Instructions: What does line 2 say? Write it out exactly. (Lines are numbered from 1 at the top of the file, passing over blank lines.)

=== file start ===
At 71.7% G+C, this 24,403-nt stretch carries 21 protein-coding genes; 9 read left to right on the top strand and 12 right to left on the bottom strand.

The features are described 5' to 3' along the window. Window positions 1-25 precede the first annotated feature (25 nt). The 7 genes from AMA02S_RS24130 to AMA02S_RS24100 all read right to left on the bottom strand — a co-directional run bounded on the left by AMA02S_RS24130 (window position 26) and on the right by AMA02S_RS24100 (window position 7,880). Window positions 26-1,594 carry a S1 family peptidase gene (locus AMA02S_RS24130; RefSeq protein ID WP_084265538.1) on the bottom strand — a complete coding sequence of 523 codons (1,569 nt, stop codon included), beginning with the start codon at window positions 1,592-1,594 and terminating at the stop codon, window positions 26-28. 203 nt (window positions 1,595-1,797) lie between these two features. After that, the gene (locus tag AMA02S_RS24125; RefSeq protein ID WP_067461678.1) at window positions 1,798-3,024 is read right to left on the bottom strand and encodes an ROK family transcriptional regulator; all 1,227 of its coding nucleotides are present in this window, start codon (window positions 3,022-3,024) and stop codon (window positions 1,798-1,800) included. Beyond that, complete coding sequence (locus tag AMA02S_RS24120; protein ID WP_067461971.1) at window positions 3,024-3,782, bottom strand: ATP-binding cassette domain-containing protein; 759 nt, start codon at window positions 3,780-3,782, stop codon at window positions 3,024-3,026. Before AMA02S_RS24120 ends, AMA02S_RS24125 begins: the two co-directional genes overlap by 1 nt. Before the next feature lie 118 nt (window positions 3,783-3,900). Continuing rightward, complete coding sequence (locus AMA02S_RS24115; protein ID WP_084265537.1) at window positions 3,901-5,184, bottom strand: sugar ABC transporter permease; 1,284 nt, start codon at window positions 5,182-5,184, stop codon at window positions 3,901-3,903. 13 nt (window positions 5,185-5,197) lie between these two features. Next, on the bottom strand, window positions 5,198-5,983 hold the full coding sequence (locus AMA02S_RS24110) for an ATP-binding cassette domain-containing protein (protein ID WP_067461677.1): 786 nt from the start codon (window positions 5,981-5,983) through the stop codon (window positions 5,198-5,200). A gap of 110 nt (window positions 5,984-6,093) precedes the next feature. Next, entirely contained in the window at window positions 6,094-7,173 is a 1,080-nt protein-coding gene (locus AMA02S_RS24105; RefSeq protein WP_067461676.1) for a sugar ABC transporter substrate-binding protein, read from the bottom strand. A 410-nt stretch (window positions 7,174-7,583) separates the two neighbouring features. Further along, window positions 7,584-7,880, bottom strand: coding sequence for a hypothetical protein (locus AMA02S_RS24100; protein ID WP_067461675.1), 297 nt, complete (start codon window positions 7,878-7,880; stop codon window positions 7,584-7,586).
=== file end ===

The features are described 5' to 3' along the window. Window positions 1-25 precede the first annotated feature (25 nt). The 7 genes from AMA02S_RS24130 to AMA02S_RS24100 all read right to left on the bottom strand — a co-directional run bounded on the left by AMA02S_RS24130 (window position 26) and on the right by AMA02S_RS24100 (window position 7,880). Window positions 26-1,594 carry a S1 family peptidase gene (locus AMA02S_RS24130; RefSeq protein ID WP_084265538.1) on the bottom strand — a complete coding sequence of 523 codons (1,569 nt, stop codon included), beginning with the start codon at window positions 1,592-1,594 and terminating at the stop codon, window positions 26-28. 203 nt (window positions 1,595-1,797) lie between these two features. After that, the gene (locus tag AMA02S_RS24125; RefSeq protein ID WP_067461678.1) at window positions 1,798-3,024 is read right to left on the bottom strand and encodes an ROK family transcriptional regulator; all 1,227 of its coding nucleotides are present in this window, start codon (window positions 3,022-3,024) and stop codon (window positions 1,798-1,800) included. Beyond that, complete coding sequence (locus tag AMA02S_RS24120; protein ID WP_067461971.1) at window positions 3,024-3,782, bottom strand: ATP-binding cassette domain-containing protein; 759 nt, start codon at window positions 3,780-3,782, stop codon at window positions 3,024-3,026. Before AMA02S_RS24120 ends, AMA02S_RS24125 begins: the two co-directional genes overlap by 1 nt. Before the next feature lie 118 nt (window positions 3,783-3,900). Continuing rightward, complete coding sequence (locus AMA02S_RS24115; protein ID WP_084265537.1) at window positions 3,901-5,184, bottom strand: sugar ABC transporter permease; 1,284 nt, start codon at window positions 5,182-5,184, stop codon at window positions 3,901-3,903. 13 nt (window positions 5,185-5,197) lie between these two features. Next, on the bottom strand, window positions 5,198-5,983 hold the full coding sequence (locus AMA02S_RS24110) for an ATP-binding cassette domain-containing protein (protein ID WP_067461677.1): 786 nt from the start codon (window positions 5,981-5,983) through the stop codon (window positions 5,198-5,200). A gap of 110 nt (window positions 5,984-6,093) precedes the next feature. Next, entirely contained in the window at window positions 6,094-7,173 is a 1,080-nt protein-coding gene (locus AMA02S_RS24105; RefSeq protein WP_067461676.1) for a sugar ABC transporter substrate-binding protein, read from the bottom strand. A 410-nt stretch (window positions 7,174-7,583) separates the two neighbouring features. Further along, window positions 7,584-7,880, bottom strand: coding sequence for a hypothetical protein (locus AMA02S_RS24100; protein ID WP_067461675.1), 297 nt, complete (start codon window positions 7,878-7,880; stop codon window positions 7,584-7,586).